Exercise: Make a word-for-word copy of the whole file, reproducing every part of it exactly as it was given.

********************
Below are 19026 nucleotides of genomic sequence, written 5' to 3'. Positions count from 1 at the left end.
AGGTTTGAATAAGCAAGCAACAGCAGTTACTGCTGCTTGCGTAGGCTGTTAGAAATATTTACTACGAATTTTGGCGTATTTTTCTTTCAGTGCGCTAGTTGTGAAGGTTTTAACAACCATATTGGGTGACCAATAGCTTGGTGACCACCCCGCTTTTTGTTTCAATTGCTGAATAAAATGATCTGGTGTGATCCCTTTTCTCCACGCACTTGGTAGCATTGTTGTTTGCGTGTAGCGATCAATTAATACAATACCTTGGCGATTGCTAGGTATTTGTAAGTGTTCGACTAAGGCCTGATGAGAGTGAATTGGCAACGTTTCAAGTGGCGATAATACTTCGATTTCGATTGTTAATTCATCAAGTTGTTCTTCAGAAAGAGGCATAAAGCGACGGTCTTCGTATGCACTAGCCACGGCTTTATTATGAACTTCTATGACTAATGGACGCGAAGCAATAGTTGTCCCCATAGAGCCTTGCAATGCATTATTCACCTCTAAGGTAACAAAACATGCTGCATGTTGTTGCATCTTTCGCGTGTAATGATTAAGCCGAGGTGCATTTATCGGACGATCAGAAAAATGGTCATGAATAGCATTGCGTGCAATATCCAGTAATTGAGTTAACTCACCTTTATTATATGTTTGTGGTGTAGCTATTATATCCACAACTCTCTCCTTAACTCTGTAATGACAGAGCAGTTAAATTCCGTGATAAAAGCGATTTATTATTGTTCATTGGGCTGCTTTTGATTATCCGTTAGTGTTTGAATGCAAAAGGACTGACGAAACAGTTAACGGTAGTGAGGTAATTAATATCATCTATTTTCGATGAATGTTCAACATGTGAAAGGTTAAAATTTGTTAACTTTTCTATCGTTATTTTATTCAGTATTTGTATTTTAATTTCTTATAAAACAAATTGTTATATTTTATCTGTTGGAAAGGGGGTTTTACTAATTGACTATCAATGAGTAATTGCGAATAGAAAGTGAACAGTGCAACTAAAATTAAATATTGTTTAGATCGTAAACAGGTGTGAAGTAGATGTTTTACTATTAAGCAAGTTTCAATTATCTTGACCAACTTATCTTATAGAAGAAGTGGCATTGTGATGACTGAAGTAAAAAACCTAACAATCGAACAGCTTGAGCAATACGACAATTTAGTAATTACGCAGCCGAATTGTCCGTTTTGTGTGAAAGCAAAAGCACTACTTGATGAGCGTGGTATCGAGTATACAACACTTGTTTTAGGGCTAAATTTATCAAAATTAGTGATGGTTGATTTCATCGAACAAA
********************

Below are 19026 nucleotides of genomic sequence, written 5' to 3'. Positions count from 1 at the left end.
AGGTTTGAATAAGCAAGCAACAGCAGTTACTGCTGCTTGCGTAGGCTGTTAGAAATATTTACTACGAATTTTGGCGTATTTTTCTTTCAGTGCGCTAGTTGTGAAGGTTTTAACAACCATATTGGGTGACCAATAGCTTGGTGACCACCCCGCTTTTTGTTTCAATTGCTGAATAAAATGATCTGGTGTGATCCCTTTTCTCCACGCACTTGGTAGCATTGTTGTTTGCGTGTAGCGATCAATTAATACAATACCTTGGCGATTGCTAGGTATTTGTAAGTGTTCGACTAAGGCCTGATGAGAGTGAATTGGCAACGTTTCAAGTGGCGATAATACTTCGATTTCGATTGTTAATTCATCAAGTTGTTCTTCAGAAAGAGGCATAAAGCGACGGTCTTCGTATGCACTAGCCACGGCTTTATTATGAACTTCTATGACTAATGGACGCGAAGCAATAGTTGTCCCCATAGAGCCTTGCAATGCATTATTCACCTCTAAGGTAACAAAACATGCTGCATGTTGTTGCATCTTTCGCGTGTAATGATTAAGCCGAGGTGCATTTATCGGACGATCAGAAAAATGGTCATGAATAGCATTGCGTGCAATATCCAGTAATTGAGTTAACTCACCTTTATTATATGTTTGTGGTGTAGCTATTATATCCACAACTCTCTCCTTAACTCTGTAATGACAGAGCAGTTAAATTCCGTGATAAAAGCGATTTATTATTGTTCATTGGGCTGCTTTTGATTATCCGTTAGTGTTTGAATGCAAAAGGACTGACGAAACAGTTAACGGTAGTGAGGTAATTAATATCATCTATTTTCGATGAATGTTCAACATGTGAAAGGTTAAAATTTGTTAACTTTTCTATCGTTATTTTATTCAGTATTTGTATTTTAATTTCTTATAAAACAAATTGTTATATTTTATCTGTTGGAAAGGGGGTTTTACTAATTGACTATCAATGAGTAATTGCGAATAGAAAGTGAACAGTGCAACTAAAATTAAATATTGTTTAGATCGTAAACAGGTGTGAAGTAGATGTTTTACTATTAAGCAAGTTTCAATTATCTTGACCAACTTATCTTATAGAAGAAGTGGCATTGTGATGACTGAAGTAAAAAACCTAACAATCGAACAGCTTGAGCAATACGACAATTTAGTAATTACGCAGCCGAATTGTCCGTTTTGTGTGAAAGCAAAAGCACTACTTGATGAGCGTGGTATCGAGTATACAACACTTGTTTTAGGGCTAAATTTATCAAAATTAGTGATGGTTGATTTCATCGAACAAA